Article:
“But there’s a catch.  By nature, we love sin more than we love God.  We prefer to do things on our own.  It’s natural for us to say when the light of Christ appears that we don’t need it, that we are strong, we can rely on ourselves.  We say that sin is only a minor defect that we can overcome if we try hard enough, when the fact is that sin is a powerful force that corrupts human nature.  Evil touches everyone.  How common it is for us to cherish our sins and to make excuses for them – anger, lust, selfishness, pride.  We can come up with reasons for everything we do that’s wrong and then keep on doing it.  And when the light of Christ comes, we run away into the shadows, because we don’t want to hear sin called by its right name.
            “Still, the light of Christ keeps on shining and some folks, like the ones who worship at St. Peters, catch on.  We don’t take hold of salvation until we understand that we’re helpless without God. With him, we are saved.  Jesus comes to us with God’s love.  He doesn’t give up.  He is faithful and loving and won’t go back on his promises.  He brings us here today to rejoice in the new life he has prepared for us through his earthly ministry and his death and resurrection.
            “God is not harsh or severe, but just and loving.  He smiles on our faith and forgives our failings.  The trials that come to us aren’t punishments but ways God uses to test and refine us.  Because we believe in Jesus, God does not judge us.  It may be that our faith is shaky at times, but our Heavenly Father doesn’t look only at passing moments.  He sees the future, where what may be small at one point can grow to great strength.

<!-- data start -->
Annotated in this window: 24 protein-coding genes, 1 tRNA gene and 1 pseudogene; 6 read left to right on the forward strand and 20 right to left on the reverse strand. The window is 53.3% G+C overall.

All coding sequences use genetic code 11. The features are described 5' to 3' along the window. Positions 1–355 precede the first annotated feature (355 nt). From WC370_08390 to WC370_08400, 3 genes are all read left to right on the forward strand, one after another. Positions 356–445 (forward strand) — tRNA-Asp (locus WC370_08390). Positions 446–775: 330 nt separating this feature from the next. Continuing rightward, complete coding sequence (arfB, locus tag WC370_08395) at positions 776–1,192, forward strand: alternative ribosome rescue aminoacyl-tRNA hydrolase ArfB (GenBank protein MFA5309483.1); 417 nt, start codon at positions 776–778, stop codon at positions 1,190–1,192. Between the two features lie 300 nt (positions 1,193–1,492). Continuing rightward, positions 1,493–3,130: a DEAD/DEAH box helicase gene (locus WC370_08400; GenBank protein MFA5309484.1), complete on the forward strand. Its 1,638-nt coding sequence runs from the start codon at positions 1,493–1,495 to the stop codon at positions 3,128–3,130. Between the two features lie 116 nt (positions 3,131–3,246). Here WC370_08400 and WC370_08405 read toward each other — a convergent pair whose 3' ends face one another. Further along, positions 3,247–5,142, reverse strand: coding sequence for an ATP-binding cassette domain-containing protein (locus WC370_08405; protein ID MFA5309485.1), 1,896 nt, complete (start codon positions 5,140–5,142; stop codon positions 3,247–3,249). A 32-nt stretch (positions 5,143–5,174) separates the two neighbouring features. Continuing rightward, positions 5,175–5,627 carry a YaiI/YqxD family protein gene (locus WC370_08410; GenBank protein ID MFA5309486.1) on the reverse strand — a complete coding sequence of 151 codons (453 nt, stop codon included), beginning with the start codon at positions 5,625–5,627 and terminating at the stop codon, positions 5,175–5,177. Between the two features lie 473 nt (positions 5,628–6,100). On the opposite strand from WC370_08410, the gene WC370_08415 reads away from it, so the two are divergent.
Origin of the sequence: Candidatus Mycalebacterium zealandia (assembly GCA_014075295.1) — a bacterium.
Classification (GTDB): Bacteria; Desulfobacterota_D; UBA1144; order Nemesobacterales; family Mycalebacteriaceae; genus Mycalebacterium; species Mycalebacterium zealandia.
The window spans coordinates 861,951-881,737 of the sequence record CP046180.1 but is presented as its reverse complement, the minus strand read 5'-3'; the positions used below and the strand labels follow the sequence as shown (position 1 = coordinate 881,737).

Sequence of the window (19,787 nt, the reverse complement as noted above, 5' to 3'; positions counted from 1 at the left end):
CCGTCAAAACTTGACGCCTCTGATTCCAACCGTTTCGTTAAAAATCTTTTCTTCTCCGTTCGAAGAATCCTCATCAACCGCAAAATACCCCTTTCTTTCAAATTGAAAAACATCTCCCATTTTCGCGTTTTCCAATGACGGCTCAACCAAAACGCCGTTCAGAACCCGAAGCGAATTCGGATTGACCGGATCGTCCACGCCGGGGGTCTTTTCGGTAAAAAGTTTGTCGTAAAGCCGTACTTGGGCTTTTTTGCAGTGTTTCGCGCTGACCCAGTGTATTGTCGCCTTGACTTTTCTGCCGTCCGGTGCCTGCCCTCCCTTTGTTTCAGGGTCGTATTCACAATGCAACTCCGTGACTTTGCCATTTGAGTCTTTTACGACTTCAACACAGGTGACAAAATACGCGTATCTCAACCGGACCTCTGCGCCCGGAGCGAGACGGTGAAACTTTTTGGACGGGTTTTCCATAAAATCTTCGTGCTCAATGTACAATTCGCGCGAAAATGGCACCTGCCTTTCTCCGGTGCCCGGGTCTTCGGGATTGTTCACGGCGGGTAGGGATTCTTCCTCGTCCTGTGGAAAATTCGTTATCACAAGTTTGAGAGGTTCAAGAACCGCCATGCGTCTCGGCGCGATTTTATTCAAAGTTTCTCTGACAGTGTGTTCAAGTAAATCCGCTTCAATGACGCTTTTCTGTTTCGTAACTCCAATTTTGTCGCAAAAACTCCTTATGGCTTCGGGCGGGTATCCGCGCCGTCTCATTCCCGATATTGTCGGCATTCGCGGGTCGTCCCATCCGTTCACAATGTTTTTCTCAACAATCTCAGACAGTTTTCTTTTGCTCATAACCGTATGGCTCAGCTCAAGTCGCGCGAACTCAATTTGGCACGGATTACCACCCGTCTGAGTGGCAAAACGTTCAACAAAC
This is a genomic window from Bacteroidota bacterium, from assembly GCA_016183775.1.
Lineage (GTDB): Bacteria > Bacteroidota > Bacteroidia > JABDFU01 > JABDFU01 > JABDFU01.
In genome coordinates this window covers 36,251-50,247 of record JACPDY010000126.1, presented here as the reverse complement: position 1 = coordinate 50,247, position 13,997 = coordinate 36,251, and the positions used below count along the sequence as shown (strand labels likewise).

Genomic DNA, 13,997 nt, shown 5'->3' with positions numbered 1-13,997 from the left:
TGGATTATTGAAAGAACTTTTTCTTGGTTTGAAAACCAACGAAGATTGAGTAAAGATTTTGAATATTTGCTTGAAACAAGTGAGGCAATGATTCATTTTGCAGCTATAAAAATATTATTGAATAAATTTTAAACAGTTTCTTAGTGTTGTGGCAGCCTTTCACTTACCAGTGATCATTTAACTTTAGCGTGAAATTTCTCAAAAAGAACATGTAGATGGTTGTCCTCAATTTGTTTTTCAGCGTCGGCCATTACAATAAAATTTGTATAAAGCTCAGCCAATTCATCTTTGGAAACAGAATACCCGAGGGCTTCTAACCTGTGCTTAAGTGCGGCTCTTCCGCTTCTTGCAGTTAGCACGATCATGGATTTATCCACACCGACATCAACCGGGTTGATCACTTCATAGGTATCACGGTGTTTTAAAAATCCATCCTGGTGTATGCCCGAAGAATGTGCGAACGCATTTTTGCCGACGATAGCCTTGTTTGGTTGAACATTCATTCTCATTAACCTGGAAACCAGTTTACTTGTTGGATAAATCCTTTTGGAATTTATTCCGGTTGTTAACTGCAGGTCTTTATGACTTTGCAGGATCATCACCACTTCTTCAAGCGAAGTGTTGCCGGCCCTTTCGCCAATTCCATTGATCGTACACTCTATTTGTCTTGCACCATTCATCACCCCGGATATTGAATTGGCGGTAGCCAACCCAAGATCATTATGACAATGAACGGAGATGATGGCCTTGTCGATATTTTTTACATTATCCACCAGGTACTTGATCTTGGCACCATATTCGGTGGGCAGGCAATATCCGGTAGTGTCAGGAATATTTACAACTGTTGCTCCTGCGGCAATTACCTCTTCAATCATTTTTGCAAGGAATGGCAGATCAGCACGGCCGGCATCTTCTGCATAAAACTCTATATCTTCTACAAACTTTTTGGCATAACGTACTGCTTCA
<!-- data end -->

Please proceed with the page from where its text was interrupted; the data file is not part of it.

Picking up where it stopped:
“It’s enough to believe in Jesus with words only, but with heart and soul and mind.  Judgment won’t fall on us when the great day comes.  God will affirm publicly the verdict he had already passed on us because of our faith in his Son. He claims us as his adopted children; he promises to bless us with the ability to carry on in the faith until the day of fulfillment when we will reign as kings and queens alongside our Savior.
            “I invite you,” Nicodemus concludes, “to thank God for his promises to us in Christ.  We praise him for the offer of eternal life that he gave to the world through his Son. We remember, too, that our Heavenly Father  is using us now.  His church and her people are blessings to the whole world.  We don’t keep Jesus’ gifts of faith to ourselves but spread them around.  His light shines through us so that others see Jesus in us.  We each give a testimony in our own way.  We don’t give up.  We keep on going.  Only God himself can see what good things he will make out of our faith in him.  In Jesus’ Name.  Amen.   
The peace of God that passes all understanding keep your hearts and minds in the knowledge of Christ Jesus.  AMEN.

No comments:

Post a Comment